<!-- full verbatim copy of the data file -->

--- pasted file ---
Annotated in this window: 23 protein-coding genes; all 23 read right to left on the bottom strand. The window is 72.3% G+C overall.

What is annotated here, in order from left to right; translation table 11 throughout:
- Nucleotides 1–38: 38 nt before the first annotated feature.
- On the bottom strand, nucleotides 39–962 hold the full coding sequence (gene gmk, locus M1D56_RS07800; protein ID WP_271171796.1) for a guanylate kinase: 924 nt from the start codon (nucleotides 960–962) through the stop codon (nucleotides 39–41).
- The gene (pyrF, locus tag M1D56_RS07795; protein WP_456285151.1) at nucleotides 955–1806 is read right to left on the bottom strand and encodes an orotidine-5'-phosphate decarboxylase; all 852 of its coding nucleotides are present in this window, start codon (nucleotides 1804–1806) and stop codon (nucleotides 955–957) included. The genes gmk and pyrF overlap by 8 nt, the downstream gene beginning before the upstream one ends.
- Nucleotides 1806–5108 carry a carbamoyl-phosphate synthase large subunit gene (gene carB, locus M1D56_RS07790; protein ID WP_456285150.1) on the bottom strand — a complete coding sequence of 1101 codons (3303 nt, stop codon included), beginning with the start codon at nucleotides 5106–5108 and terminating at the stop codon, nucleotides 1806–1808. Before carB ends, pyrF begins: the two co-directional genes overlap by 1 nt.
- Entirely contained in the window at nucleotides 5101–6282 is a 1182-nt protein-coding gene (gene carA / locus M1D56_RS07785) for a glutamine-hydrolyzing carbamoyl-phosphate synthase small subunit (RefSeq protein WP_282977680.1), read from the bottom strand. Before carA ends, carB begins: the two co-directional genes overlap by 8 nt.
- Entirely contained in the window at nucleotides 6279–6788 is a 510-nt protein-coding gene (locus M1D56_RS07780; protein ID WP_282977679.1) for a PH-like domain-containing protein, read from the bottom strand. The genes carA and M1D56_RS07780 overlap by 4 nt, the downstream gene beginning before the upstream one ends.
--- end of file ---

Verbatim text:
Annotated in this window: 23 protein-coding genes; all 23 read right to left on the bottom strand. The window is 72.3% G+C overall.

What is annotated here, in order from left to right; translation table 11 throughout:
- Nucleotides 1–38: 38 nt before the first annotated feature.
- On the bottom strand, nucleotides 39–962 hold the full coding sequence (gene gmk, locus M1D56_RS07800; protein ID WP_271171796.1) for a guanylate kinase: 924 nt from the start codon (nucleotides 960–962) through the stop codon (nucleotides 39–41).
- The gene (pyrF, locus tag M1D56_RS07795; protein WP_456285151.1) at nucleotides 955–1806 is read right to left on the bottom strand and encodes an orotidine-5'-phosphate decarboxylase; all 852 of its coding nucleotides are present in this window, start codon (nucleotides 1804–1806) and stop codon (nucleotides 955–957) included. The genes gmk and pyrF overlap by 8 nt, the downstream gene beginning before the upstream one ends.
- Nucleotides 1806–5108 carry a carbamoyl-phosphate synthase large subunit gene (gene carB, locus M1D56_RS07790; protein ID WP_456285150.1) on the bottom strand — a complete coding sequence of 1101 codons (3303 nt, stop codon included), beginning with the start codon at nucleotides 5106–5108 and terminating at the stop codon, nucleotides 1806–1808. Before carB ends, pyrF begins: the two co-directional genes overlap by 1 nt.
- Entirely contained in the window at nucleotides 5101–6282 is a 1182-nt protein-coding gene (gene carA / locus M1D56_RS07785) for a glutamine-hydrolyzing carbamoyl-phosphate synthase small subunit (RefSeq protein WP_282977680.1), read from the bottom strand. Before carA ends, carB begins: the two co-directional genes overlap by 8 nt.
- Entirely contained in the window at nucleotides 6279–6788 is a 510-nt protein-coding gene (locus M1D56_RS07780; protein ID WP_282977679.1) for a PH-like domain-containing protein, read from the bottom strand. The genes carA and M1D56_RS07780 overlap by 4 nt, the downstream gene beginning before the upstream one ends.